As with most muscle groups, compound exercises work well at providing an overall stimulus. Barbell curls are a an excellent compound which will target the whole arm, particularly the outter heads of the brachii and brachiallis, although the narrower grip you use the more you can shift the emphasis onto the inner head of the brachii, this is where an ez bar can also be particularly useful. Dumbbell curls on the other hand (no pun intended) which require the rotation (supination and subsequent pronation) of the wrist offers greater recruitment of the inner head of the brachii and the brachioradialis. Seated movements or movements which emphasis pronation (palms facing up) also place more emphasis on the inner brachii head. Exercises selection for an arm session should therefore always include some combination of barbells, dumbbells, cables or single arm movements. As well as barbell curls, personal favourites for me include barbell curls, preacher curls (with either an ez or straight bar), seated incline dumbbell curls, cable overhead curls and concentration curls. The program gaol will always determine the rep range selected but as a general rule I usually opt for lower rep (5 to 8) on the bigger movements, e.g. barbell curls, compared to higher reps (12 to 15) more isolation work like concentration curls.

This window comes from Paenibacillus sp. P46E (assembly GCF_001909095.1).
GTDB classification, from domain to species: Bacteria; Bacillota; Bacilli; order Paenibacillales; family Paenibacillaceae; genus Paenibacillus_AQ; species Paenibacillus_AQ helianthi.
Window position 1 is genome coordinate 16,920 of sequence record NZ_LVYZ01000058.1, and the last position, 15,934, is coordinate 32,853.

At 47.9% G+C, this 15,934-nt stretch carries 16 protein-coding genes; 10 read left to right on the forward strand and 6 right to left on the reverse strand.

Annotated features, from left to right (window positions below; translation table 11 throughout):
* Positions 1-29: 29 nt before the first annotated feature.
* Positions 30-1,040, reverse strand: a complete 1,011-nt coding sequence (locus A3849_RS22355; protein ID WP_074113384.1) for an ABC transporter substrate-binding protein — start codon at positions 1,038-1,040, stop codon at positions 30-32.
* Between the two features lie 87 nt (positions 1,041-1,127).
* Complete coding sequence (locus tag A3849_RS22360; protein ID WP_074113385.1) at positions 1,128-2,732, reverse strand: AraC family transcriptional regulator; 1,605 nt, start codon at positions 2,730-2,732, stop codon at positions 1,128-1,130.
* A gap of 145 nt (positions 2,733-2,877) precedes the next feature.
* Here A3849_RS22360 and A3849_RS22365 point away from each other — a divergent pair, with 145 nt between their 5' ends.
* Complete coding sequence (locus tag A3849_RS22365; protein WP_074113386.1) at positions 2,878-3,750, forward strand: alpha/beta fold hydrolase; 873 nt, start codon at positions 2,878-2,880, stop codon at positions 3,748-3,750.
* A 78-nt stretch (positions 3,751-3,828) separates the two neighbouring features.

Forearms is an area which is often overlooked by trainers and weak forearms stand out when it comes to classical posing such is their prominence in the old school shots. Forearms have never been an issue for me. I think this is because I always wanted good forearms and I’ve never struggled with grip. I did a lot of strongman training when I was younger, and aside from push pressing and front squats I’ve never really used wrist supports. As a result, I’ve pulled a 180kg deadlift from the floor, using a double overhand grip, pulled over 240kg using mixed grip and managed a 20m farmers walk with over 130kg without dropping it. The moral of this story is you need to train the forearms if you want them, and don’t be overly reliant on your wrist wraps or straps. You should force yourself to do at least some of the work during your back sessions without them.